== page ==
So how exactly does your company help people?
Qumulo is racing to be to data storage what financial services are to safes. If you think about banking 150 years ago, it was local and dedicated to the preservation of assets. Today’s financial services are about efficient worldwide deployment of capital. Modern business are defined by data, and they’re international. Anyone can probably name at least a few of the top five banks today, but few could name any of the top five safe manufacturers.
Less abstractly, Qumulo builds gigantic file data storage systems that can project data around the world and between on-premises and public cloud.
How have you used your success to bring goodness to the world?
I’m a specialized economy person. I’m happy to create a company people love working at, to build products that people love using, to nurture a wonderful family. I’m selfish with my time beyond that.
I love that Andrew Carnegie commented that the progressive inheritance tax is the wisest of all taxes. In that spirit, my wife and I committed to giving almost all of the money we earn building businesses to charitable or development causes. So we try to turn technology into money, and we give that money to experts to create goodness in the world.
What are your “5 things I wish someone told me before I launched my startup” and why?
#1 — Building products, IQ matters. Building teams, EQ matters.
Building a team that works well together is about choosing people that complement not only each other’s strengths, but also each other’s personality traits. You have to get people to engage enough to create a team, and then you can — and should — stay out of the way. Listening carefully to someone and trying to imagine how they feel is a habit, not a trait.
#2 — Don’t be afraid to ask the deep questions.
Many times in business you’ll find that there’s some received wisdom about things, but that received wisdom is meaningless when stripped of its long-forgotten context. For us at Qumulo, that received wisdom might take the form of “file storage can’t scale” or “there’s no margin in deep storage” or “all storage will be VM storage.” Once you understand the context, you understand the gap. The gap is advantage.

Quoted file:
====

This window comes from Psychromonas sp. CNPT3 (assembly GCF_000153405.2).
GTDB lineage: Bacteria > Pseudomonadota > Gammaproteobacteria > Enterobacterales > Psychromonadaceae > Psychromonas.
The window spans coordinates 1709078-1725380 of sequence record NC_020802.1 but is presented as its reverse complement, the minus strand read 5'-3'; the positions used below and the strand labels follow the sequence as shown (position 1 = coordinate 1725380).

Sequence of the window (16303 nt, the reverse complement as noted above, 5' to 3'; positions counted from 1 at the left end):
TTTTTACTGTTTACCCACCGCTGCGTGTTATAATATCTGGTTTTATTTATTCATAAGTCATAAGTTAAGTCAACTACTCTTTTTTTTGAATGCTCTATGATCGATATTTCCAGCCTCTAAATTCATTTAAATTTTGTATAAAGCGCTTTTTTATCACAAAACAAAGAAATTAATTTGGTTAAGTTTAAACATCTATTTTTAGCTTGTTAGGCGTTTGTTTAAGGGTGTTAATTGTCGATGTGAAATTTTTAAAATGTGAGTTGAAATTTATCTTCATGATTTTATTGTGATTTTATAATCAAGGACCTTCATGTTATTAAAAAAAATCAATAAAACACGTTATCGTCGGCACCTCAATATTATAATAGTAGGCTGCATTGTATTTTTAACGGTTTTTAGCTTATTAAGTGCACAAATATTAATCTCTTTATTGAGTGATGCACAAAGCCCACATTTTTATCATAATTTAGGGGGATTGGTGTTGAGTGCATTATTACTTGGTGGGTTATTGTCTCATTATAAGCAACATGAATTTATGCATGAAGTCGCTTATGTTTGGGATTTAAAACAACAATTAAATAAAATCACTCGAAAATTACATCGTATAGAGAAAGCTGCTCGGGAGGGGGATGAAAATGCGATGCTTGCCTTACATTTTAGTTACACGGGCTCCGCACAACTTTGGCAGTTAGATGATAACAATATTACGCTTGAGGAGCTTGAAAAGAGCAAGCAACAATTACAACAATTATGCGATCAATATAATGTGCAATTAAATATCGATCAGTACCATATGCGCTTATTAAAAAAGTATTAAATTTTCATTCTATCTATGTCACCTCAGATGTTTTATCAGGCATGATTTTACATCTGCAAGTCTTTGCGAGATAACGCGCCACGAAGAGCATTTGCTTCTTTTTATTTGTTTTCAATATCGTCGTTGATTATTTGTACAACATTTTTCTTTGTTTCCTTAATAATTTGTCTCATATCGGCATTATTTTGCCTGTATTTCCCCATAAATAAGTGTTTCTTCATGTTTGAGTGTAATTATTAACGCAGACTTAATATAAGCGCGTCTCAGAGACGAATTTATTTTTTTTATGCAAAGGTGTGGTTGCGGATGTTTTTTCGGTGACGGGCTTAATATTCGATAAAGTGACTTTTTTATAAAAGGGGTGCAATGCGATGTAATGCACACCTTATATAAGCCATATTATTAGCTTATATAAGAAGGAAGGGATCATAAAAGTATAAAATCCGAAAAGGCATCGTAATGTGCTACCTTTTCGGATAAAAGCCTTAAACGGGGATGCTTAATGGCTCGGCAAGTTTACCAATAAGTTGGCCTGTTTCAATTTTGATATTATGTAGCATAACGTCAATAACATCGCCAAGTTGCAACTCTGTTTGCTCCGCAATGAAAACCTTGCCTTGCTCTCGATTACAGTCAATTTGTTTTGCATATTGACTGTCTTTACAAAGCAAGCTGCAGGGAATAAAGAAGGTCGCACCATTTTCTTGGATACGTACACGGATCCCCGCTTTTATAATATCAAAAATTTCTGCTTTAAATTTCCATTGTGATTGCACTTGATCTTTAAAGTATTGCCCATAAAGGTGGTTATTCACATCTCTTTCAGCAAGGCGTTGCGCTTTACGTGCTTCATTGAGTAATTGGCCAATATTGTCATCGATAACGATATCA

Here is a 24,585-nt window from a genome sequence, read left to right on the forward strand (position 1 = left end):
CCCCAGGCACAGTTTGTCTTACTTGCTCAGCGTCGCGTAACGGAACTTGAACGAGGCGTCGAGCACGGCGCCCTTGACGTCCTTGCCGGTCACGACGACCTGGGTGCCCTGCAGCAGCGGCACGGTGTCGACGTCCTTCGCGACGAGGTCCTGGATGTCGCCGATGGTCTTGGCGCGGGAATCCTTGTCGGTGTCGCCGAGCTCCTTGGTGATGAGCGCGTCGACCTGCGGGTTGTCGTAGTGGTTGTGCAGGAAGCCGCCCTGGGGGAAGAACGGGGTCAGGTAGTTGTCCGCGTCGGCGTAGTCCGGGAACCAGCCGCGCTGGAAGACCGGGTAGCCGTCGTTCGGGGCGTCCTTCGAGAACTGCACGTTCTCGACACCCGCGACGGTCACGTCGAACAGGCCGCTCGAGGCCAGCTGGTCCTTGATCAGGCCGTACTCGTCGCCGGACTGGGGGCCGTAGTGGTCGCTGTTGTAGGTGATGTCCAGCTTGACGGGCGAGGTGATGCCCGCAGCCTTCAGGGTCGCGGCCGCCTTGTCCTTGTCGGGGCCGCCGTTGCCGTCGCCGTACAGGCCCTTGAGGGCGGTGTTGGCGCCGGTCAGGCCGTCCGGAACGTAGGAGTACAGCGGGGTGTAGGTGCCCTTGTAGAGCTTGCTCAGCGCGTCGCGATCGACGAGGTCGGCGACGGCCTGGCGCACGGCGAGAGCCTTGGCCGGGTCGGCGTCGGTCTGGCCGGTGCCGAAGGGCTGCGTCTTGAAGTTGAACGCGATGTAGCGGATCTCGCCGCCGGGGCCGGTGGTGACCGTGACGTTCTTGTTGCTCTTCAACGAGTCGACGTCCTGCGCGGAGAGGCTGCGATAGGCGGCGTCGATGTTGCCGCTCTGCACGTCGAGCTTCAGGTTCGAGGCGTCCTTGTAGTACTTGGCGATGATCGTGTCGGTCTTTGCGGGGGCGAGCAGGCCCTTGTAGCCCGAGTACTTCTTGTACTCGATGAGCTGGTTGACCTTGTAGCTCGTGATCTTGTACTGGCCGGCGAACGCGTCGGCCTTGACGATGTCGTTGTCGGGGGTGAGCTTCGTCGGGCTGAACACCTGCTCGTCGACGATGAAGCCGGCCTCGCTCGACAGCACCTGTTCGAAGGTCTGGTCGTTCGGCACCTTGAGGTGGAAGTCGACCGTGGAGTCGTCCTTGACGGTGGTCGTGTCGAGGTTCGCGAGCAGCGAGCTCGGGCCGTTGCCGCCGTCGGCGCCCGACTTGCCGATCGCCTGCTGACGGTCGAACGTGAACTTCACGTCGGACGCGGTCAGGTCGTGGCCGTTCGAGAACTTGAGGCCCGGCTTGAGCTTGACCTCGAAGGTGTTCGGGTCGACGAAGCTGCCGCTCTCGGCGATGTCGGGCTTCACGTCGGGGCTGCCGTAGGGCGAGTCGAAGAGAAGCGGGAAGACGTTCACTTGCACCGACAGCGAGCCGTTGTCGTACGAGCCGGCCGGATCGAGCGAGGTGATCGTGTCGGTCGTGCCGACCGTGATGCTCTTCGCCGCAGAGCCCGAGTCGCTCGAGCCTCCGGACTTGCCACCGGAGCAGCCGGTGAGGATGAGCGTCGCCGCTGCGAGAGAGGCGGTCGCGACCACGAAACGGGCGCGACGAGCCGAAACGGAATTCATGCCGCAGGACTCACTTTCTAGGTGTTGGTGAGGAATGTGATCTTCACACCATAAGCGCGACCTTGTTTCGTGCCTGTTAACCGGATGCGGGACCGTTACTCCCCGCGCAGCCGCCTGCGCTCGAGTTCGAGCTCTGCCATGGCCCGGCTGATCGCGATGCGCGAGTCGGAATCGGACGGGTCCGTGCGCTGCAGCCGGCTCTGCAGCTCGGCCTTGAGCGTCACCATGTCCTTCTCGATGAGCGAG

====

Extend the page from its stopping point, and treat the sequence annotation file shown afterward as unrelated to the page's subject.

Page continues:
#3 — The world expects you to give everything of yourself to your startup, but the world expects that you won’t kill yourself doing it.
It’s pretty easy to let a startup suck up your whole life, at the expense of your family, your health, your friendships, and your own clarity of thought. A few years ago, I set a simple goal for myself: “be good to my family; be fit; be bored.” Boredom is where my creativity comes from, so I try to be bored. But, being bored in this world is hard… there are just so many fun diversions!
#4 — You can’t be too customer-centric.
Recently, I was talking with someone from a storage startup that failed, and I asked how they ended up checking their assumptions with customers. Their answer was that it was too expensive to spend a lot of time talking with customers. Of course the reverse is true: it’s incredibly expensive to not Vulcan mind meld with your customers. In the end, they’re paying the bills.
#5 — When you’re leading a startup, every relationship with every team member is something to treasure and nurture.
You need to have comfortable enough relationships with every team member, and every board member, that you can happily and freely disagree without costing you respect. If you get to the point where you have comfortable and honest relationships with everyone, they’ll be a mirror to you and what you’re doing — the best mirror you’re going to get. I’ve blown this many times.
Is there a person in the world, or in the US whom you would love to have a private breakfast or lunch with, and why? He or she might see this. :-)
Barack Obama. People have been retweeting his comments on football players taking the knee during the national anthem recently. His instinct for seeing both sides of an issue and trying to bring people together is amazing.